^love it
A tuning company states a leak down spec and DOESN'T specify what pressure to do the damn test at!!!!!!!!!!!!!!!!!!

ASININE

Do a leakdown test at 80psi and you are going to get a MASSIVELY larger leakdown percentage than if you test the SAME motor at 150psi.
Won't even be in the same ballpark.

Anyone who states a percentage without saying the pressure to do the test at is someone you should not listen to.
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Old 02-18-2019, 04:31 PM   #5
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The few I've done, I do at 75 and 100psi. I've not seen a difference but I always do both because it just makes sense.
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Old 02-19-2019, 06:10 AM   #6
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The few I've done, I do at 75 and 100psi. I've not seen a difference but I always do both because it just makes sense.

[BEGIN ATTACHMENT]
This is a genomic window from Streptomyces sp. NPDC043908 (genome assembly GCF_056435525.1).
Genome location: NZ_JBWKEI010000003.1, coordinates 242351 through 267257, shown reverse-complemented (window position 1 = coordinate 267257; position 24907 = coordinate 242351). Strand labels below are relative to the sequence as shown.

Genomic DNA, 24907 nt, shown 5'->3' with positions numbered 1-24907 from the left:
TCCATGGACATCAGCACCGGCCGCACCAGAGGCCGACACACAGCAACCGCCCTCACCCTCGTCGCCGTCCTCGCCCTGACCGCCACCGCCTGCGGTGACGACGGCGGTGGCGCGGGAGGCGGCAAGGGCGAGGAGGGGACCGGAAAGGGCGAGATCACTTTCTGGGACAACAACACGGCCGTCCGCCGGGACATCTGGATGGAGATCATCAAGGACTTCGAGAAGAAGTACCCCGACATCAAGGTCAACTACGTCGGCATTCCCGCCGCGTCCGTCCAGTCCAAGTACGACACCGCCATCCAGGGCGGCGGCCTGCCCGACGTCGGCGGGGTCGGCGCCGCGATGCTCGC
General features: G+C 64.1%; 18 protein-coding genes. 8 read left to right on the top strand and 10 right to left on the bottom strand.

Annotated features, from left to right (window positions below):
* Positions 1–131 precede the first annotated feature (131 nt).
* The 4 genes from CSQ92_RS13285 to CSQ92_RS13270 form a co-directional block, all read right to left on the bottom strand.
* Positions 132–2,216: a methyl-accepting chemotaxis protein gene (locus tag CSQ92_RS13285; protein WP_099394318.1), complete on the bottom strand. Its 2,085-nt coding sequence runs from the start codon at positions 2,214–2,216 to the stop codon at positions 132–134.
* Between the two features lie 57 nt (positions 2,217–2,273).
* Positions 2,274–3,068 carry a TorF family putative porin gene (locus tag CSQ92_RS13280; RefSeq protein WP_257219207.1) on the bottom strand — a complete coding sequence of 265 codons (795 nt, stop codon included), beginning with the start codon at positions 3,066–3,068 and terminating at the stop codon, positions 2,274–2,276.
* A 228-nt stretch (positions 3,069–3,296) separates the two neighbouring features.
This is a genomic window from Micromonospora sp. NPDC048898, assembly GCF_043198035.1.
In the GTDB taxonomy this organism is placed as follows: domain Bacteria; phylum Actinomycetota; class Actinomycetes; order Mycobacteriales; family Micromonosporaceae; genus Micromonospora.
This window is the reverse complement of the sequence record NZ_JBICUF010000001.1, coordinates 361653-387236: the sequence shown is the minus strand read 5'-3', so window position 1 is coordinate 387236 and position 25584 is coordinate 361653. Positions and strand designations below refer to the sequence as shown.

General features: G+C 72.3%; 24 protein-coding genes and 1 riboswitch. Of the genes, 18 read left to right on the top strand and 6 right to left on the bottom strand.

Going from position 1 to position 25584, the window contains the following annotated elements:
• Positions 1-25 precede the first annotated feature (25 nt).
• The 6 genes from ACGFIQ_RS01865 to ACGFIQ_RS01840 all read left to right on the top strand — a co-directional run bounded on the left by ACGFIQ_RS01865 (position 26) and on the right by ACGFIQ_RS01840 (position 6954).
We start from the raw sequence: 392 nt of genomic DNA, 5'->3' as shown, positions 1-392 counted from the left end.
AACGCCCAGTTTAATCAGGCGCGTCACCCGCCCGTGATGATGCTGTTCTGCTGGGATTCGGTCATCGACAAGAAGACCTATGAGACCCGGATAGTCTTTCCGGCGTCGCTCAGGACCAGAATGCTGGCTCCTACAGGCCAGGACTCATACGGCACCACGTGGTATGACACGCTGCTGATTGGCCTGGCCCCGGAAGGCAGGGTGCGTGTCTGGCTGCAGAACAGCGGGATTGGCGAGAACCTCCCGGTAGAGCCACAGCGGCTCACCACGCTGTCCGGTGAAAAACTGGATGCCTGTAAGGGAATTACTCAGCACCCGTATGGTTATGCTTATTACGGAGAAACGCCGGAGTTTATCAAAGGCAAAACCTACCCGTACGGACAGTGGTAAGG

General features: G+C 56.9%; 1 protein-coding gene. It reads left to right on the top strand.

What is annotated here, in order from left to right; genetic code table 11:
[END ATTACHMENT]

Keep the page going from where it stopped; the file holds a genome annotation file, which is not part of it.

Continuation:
there HAS to be a difference
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Old 02-19-2019, 12:24 PM   #7
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Leakdown is a percentage, not an absolute number. Why should it be so "massively different?"
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Old 02-19-2019, 01:19 PM   #8
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there HAS to be a difference
There was not.
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Old 02-19-2019, 02:34 PM   #9
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Leakdown is a percentage, not an absolute number. Why should it be so "massively different?"